Dissertation/Thesis Abstract

Why Dey Talk Like Dat?: A Study of the Status of Cajun English as a Dialect or an Accent
by Charpentier, Dylan T., M.A., University of Louisiana at Lafayette, 2017, 115; 10622943
Abstract (Summary)

This thesis empirically asks whether Cajun English, a variety of American English spoken in South Louisiana, is an accent or a dialect. Because dialects are phonologically and syntactically and/or semantically different from a languageā€™s standard form, this thesis examines one feature within each of those domains: the realization of interdental fricatives as stops, the use of perfective aspect on past tense verb phrases, and manner salience in descriptions of motion. In each domain, I ask if Cajun English is different from Standard English and, if it is, if that difference could be attributable to influences of Cajun French.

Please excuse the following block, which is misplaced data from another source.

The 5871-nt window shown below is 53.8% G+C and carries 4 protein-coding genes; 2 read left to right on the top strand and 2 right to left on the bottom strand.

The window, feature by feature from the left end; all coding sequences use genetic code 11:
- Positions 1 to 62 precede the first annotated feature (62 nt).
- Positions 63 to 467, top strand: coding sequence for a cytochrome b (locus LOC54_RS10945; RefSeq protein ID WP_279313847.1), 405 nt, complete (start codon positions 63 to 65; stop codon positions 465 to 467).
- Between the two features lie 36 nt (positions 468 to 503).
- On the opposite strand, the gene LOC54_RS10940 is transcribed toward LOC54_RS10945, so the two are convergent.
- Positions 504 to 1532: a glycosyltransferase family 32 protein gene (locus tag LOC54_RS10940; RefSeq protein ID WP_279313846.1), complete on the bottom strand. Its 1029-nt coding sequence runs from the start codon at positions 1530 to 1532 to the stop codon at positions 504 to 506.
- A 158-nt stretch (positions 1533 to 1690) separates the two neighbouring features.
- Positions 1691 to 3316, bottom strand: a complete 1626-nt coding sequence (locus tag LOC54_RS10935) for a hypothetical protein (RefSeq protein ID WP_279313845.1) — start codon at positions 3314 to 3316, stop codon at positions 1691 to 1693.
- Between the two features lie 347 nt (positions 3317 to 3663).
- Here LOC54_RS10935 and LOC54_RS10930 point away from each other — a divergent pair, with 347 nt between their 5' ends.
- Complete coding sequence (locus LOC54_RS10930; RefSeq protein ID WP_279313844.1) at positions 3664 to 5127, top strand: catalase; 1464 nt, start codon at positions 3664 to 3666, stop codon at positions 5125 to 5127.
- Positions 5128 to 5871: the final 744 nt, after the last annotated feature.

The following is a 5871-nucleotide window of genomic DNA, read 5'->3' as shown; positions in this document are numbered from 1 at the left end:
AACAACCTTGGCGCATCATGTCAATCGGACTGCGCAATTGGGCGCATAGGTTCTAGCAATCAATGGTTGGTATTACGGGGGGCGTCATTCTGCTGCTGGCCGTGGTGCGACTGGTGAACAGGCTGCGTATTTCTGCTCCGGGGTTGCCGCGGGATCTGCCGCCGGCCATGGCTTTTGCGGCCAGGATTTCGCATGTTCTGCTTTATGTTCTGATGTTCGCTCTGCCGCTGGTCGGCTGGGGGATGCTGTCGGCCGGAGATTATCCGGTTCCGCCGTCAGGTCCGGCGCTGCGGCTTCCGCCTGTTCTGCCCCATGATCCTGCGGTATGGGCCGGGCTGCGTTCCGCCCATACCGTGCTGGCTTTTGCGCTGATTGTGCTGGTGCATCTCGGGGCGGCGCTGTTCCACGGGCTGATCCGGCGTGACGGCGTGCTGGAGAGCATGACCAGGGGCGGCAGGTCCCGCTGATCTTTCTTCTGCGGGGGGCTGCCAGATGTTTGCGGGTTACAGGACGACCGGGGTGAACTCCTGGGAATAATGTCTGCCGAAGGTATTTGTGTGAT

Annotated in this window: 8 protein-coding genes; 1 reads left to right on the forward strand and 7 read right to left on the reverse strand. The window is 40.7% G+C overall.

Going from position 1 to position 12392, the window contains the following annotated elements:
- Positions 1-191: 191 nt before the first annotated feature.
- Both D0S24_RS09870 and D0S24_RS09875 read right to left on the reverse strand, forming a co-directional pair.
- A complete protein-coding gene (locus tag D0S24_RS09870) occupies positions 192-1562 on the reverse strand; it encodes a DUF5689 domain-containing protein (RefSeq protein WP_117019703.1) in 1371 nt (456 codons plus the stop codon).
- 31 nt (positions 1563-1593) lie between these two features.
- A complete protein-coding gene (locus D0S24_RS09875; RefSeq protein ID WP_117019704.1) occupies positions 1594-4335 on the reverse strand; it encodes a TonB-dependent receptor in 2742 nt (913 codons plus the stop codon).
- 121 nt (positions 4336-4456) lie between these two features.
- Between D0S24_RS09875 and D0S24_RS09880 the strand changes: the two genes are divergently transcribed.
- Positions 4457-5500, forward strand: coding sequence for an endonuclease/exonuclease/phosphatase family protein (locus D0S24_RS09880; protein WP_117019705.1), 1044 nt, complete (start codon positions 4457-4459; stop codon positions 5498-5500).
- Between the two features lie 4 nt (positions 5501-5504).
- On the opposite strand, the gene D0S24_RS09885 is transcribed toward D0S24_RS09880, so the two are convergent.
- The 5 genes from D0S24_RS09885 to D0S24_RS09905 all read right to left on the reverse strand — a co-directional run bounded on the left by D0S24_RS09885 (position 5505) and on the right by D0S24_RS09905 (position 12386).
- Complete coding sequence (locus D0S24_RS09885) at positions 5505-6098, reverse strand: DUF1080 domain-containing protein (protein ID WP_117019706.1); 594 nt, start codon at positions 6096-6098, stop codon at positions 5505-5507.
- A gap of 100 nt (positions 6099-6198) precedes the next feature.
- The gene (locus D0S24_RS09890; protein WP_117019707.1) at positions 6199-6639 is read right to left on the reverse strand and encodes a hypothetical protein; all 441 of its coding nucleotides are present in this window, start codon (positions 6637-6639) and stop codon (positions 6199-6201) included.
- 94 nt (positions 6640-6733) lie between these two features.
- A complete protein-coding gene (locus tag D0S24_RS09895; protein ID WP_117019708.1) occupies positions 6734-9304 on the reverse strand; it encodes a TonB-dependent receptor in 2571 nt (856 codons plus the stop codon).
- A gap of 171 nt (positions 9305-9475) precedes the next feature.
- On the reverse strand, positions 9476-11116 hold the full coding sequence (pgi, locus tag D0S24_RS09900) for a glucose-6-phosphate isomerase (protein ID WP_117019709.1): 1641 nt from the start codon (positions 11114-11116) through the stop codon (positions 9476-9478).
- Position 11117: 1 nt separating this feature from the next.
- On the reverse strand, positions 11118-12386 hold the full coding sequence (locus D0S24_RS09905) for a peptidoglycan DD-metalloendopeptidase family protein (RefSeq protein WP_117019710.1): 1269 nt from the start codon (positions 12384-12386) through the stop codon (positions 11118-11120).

Indexing (document details)
Advisor: Feist, Michele
Commitee: Lindner, Tamara, Rice, Clai
School: University of Louisiana at Lafayette
Department: English
School Location: United States -- Louisiana
Source: MAI 57/05M(E), Masters Abstracts International
Subjects: Linguistics, Sociolinguistics
Keywords: Cajun English, Cajun French, Sociolinguistics
Publication Number: 10622943
ISBN: 9780355854060
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